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Cannabis shows potential in sleep apnea treatment
#1
I was reading about sleep apnea at Wikipedia and surprised to read "Cannabis shows potential in sleep apnea" under Alternative treatments and this is the source for the information
http://www.ncbi.nlm.nih.gov/pubmed/12071539

Functional role for cannabinoids in respiratory stability during sleep.
Carley DW, Paviovic S, Janelidze M, Radulovacki M.

Department of Medicine, University of Illinois at Chicago, 60612, USA.
Abstract

STUDY OBJECTIVES:
Serotonin, acting in the peripheral nervous system, can exacerbate sleep-related apnea, and systemically administered serotonin antagonists reduce sleep-disordered respiration in rats and bulldogs. Because cannabinoid receptor agonists are known to inhibit the excitatory effects of serotonin on nodose ganglion cells, we examined the effects of endogenous (oleamide) and exogenous (delta9-tetrahydrocannabinol; delta9THC) cannabimimetic agents on sleep-related apnea.

DESIGN:
Sleep architecture, respiratory pattern, and apnea expression in rats were assessed by polysomnography. A repeated measures, within-subjects, fully nested crossover design was used in which each animal was recorded on exactly 12 occasions.

PARTICIPANTS:
Eleven adult male Sprague-Dawley rats were instrumented for chronic polysomnography.
INTERVENTIONS:

Animals were recorded following intraperitoneal injection of various doses of delta9THC, oleamide, and serotonin, alone and in combination.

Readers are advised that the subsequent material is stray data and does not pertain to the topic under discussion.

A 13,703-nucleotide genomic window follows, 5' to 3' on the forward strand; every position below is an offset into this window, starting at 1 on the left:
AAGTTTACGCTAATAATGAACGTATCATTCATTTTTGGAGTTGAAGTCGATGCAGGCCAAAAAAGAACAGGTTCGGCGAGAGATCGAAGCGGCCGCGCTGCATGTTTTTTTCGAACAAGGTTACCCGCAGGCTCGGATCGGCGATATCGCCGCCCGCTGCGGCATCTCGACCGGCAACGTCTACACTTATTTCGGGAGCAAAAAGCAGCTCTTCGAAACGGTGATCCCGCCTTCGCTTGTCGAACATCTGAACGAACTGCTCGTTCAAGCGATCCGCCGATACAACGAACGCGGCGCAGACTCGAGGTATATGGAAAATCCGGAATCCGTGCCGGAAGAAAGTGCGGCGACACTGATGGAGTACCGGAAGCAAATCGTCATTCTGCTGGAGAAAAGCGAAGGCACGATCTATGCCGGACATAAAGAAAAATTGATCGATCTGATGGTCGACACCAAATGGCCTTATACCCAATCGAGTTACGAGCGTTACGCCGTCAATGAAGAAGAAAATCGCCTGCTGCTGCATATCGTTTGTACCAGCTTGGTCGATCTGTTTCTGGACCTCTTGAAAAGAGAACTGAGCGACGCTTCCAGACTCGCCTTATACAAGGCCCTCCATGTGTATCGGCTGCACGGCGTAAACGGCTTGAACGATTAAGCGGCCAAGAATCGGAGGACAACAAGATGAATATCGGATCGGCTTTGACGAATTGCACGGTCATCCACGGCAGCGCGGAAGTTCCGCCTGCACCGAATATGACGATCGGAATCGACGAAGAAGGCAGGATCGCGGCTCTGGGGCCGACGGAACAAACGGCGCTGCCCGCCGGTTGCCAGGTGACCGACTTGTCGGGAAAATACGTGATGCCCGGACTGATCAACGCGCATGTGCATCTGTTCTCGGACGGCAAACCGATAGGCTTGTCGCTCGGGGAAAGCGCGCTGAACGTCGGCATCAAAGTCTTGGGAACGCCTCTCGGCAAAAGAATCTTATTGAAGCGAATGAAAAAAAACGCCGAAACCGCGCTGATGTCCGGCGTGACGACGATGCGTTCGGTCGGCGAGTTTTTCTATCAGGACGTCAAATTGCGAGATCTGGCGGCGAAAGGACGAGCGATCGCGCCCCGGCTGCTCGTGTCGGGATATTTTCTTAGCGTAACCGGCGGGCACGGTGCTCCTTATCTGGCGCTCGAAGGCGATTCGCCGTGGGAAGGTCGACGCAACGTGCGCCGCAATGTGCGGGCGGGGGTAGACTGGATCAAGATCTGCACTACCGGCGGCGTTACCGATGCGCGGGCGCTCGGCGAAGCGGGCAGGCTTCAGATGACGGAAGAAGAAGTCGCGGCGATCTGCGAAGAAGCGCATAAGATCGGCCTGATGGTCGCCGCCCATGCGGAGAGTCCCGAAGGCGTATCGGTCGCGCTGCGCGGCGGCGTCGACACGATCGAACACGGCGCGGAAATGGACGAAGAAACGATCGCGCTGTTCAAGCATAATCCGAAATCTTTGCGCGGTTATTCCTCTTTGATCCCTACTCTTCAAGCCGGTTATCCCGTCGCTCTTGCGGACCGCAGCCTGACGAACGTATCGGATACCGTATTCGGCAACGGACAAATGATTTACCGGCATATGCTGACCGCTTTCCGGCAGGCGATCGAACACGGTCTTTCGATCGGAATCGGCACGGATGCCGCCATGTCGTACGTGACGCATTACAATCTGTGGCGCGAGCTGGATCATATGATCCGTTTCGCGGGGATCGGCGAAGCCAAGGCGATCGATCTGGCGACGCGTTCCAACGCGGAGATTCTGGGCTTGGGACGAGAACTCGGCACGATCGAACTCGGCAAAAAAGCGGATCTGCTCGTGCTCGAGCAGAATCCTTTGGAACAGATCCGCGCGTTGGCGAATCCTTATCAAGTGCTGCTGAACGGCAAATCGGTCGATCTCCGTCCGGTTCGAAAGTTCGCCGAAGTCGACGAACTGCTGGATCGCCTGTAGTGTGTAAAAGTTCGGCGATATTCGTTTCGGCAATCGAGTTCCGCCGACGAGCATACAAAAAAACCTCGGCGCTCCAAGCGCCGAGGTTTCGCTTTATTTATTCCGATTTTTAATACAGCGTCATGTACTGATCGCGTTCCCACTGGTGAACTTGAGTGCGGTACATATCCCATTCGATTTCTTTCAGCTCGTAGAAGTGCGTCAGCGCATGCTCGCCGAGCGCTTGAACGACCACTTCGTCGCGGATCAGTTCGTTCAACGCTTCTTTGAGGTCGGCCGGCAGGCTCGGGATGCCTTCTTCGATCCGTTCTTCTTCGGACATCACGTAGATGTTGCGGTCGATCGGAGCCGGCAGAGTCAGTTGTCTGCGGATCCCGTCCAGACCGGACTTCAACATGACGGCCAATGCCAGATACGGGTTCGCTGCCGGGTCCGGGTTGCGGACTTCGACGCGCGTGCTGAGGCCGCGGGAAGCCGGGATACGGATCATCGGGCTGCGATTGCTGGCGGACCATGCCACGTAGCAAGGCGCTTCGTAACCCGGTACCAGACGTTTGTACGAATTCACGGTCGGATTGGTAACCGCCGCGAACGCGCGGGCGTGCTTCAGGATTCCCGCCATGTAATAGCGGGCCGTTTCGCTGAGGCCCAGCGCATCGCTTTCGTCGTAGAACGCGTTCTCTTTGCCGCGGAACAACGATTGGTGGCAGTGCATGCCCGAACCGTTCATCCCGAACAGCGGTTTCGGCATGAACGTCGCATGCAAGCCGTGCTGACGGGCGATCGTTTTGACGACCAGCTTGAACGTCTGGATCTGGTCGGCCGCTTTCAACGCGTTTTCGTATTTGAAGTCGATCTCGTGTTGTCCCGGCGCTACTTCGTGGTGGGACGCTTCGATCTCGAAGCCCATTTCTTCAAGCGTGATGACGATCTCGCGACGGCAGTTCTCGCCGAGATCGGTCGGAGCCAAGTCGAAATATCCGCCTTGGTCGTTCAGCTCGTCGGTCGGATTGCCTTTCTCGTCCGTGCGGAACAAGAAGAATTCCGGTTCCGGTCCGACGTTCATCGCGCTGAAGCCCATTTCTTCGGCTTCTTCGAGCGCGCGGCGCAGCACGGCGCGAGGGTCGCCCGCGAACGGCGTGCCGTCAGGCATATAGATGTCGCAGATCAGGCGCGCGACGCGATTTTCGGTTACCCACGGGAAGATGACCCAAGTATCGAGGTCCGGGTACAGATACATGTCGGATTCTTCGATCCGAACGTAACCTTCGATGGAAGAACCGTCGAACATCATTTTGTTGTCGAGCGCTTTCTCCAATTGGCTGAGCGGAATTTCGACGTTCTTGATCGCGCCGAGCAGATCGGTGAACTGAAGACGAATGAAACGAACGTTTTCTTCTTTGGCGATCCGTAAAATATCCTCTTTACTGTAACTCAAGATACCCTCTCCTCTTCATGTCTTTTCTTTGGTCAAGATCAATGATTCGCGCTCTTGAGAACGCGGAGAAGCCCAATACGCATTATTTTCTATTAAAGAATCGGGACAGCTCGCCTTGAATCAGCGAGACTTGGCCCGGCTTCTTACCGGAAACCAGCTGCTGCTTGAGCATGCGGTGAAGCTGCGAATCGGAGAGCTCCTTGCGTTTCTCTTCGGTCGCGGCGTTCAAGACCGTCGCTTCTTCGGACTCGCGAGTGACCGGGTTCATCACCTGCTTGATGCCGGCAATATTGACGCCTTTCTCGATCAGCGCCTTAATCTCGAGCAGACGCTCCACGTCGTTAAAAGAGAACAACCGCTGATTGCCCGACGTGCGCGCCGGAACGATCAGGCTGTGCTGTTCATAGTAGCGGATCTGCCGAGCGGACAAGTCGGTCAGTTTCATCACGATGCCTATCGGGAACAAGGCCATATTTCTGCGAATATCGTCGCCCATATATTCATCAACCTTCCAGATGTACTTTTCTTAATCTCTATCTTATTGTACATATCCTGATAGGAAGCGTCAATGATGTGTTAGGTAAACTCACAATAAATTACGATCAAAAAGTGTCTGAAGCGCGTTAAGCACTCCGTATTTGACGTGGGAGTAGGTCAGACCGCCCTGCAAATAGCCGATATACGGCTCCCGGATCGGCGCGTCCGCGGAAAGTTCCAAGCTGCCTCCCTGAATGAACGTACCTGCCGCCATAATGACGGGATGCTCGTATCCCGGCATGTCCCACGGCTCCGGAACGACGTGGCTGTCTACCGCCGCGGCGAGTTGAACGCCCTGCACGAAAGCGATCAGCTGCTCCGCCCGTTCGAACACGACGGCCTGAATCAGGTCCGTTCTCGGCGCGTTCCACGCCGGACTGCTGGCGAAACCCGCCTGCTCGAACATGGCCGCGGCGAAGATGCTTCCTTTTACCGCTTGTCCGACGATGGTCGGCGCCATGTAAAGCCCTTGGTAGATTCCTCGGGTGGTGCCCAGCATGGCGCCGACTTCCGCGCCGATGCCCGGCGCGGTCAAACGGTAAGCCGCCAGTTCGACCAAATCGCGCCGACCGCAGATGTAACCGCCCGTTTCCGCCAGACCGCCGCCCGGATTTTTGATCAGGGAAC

MEASUREMENTS AND RESULTS:

Our data show that delta9THC and oleamide each stabilized respiration during all sleep stages. With delta9THC, apnea index decreased by 42% (F=2.63; p=0.04) and 58% (F=2.68; p=0.04) in NREM and REM sleep, respectively. Oleamide produced equivalent apnea suppression. This observation suggests an important role for endocannabinoids in maintaining autonomic stability during sleep. Oleamide and delta9THC blocked serotonin-induced exacerbation of sleep apnea (p<0.05 for each), suggesting that inhibitory coupling between cannabinoids and serotonin receptors in the peripheral nervous system may act on apnea expression.

CONCLUSIONS:
This study demonstrates potent suppression of sleep-related apnea by both exogenous and endogenous cannabinoids. These findings are of relevance to the pathogenesis and pharmacological treatment of sleep-related breathing disorders.
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#2
Smoke 'em if you got 'em!!!!! Laugh-a-lot
INFORMATION ON APNEA BOARD FORUMS OR ON APNEABOARD.COM SHOULD NOT BE CONSIDERED AS MEDICAL ADVICE. ALWAYS SEEK THE ADVICE OF A PHYSICIAN BEFORE SEEKING TREATMENT FOR MEDICAL CONDITIONS, INCLUDING SLEEP APNEA. INFORMATION POSTED ON THE APNEA BOARD WEB SITE AND FORUMS ARE PERSONAL OPINION ONLY AND NOT NECESSARILY A STATEMENT OF FACT.
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#3
Except I think you have to smoke A Lot! Looks like a little weed boosts serotonin, you want the opposite effect. Smile See below


A Little Marijuana Helps, but Lots May Hurt
By Brandon KeimEmail Author October 24, 2007 |  10:07 am |  Categories: Brains and Behavior, Health


A moderate dose of medical marijuana can soothe your hurts, both mental and physical — but getting flat-out toasted may actually make the pain worse.